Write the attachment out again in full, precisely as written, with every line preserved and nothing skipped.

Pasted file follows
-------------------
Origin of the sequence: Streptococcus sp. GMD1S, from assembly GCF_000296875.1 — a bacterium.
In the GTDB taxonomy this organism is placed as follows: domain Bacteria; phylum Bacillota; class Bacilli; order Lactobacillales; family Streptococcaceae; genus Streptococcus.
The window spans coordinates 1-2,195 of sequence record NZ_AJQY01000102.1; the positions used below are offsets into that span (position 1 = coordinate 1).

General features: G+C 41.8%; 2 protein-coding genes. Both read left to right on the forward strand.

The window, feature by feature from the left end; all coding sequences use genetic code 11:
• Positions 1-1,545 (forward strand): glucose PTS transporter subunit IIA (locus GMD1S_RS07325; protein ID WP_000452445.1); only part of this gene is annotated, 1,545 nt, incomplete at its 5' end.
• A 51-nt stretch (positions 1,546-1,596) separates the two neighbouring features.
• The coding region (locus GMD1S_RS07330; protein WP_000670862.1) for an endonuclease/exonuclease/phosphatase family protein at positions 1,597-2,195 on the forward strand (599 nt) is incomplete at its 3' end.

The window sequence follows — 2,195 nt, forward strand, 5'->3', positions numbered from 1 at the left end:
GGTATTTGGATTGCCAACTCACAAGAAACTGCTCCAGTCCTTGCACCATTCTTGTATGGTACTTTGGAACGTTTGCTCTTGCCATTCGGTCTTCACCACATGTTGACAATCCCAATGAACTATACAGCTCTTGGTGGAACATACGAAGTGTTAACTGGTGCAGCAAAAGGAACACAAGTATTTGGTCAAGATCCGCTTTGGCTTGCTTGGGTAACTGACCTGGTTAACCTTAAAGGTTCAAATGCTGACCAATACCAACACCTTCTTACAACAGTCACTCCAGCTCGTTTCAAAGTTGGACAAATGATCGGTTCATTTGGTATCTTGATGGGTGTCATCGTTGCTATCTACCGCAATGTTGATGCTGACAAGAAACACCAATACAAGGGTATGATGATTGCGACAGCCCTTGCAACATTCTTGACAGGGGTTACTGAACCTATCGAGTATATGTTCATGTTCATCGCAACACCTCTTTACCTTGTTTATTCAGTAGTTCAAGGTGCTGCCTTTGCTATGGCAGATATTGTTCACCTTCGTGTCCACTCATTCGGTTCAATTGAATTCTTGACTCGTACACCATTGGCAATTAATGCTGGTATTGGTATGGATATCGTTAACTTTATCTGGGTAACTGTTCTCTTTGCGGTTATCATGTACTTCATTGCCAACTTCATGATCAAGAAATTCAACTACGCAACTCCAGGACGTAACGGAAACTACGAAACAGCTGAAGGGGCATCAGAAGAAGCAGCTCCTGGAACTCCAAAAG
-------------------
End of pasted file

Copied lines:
Origin of the sequence: Streptococcus sp. GMD1S, from assembly GCF_000296875.1 — a bacterium.
In the GTDB taxonomy this organism is placed as follows: domain Bacteria; phylum Bacillota; class Bacilli; order Lactobacillales; family Streptococcaceae; genus Streptococcus.
The window spans coordinates 1-2,195 of sequence record NZ_AJQY01000102.1; the positions used below are offsets into that span (position 1 = coordinate 1).

General features: G+C 41.8%; 2 protein-coding genes. Both read left to right on the forward strand.

The window, feature by feature from the left end; all coding sequences use genetic code 11:
• Positions 1-1,545 (forward strand): glucose PTS transporter subunit IIA (locus GMD1S_RS07325; protein ID WP_000452445.1); only part of this gene is annotated, 1,545 nt, incomplete at its 5' end.
• A 51-nt stretch (positions 1,546-1,596) separates the two neighbouring features.
• The coding region (locus GMD1S_RS07330; protein WP_000670862.1) for an endonuclease/exonuclease/phosphatase family protein at positions 1,597-2,195 on the forward strand (599 nt) is incomplete at its 3' end.

The window sequence follows — 2,195 nt, forward strand, 5'->3', positions numbered from 1 at the left end:
GGTATTTGGATTGCCAACTCACAAGAAACTGCTCCAGTCCTTGCACCATTCTTGTATGGTACTTTGGAACGTTTGCTCTTGCCATTCGGTCTTCACCACATGTTGACAATCCCAATGAACTATACAGCTCTTGGTGGAACATACGAAGTGTTAACTGGTGCAGCAAAAGGAACACAAGTATTTGGTCAAGATCCGCTTTGGCTTGCTTGGGTAACTGACCTGGTTAACCTTAAAGGTTCAAATGCTGACCAATACCAACACCTTCTTACAACAGTCACTCCAGCTCGTTTCAAAGTTGGACAAATGATCGGTTCATTTGGTATCTTGATGGGTGTCATCGTTGCTATCTACCGCAATGTTGATGCTGACAAGAAACACCAATACAAGGGTATGATGATTGCGACAGCCCTTGCAACATTCTTGACAGGGGTTACTGAACCTATCGAGTATATGTTCATGTTCATCGCAACACCTCTTTACCTTGTTTATTCAGTAGTTCAAGGTGCTGCCTTTGCTATGGCAGATATTGTTCACCTTCGTGTCCACTCATTCGGTTCAATTGAATTCTTGACTCGTACACCATTGGCAATTAATGCTGGTATTGGTATGGATATCGTTAACTTTATCTGGGTAACTGTTCTCTTTGCGGTTATCATGTACTTCATTGCCAACTTCATGATCAAGAAATTCAACTACGCAACTCCAGGACGTAACGGAAACTACGAAACAGCTGAAGGGGCATCAGAAGAAGCAGCTCCTGGAACTCCAAAAG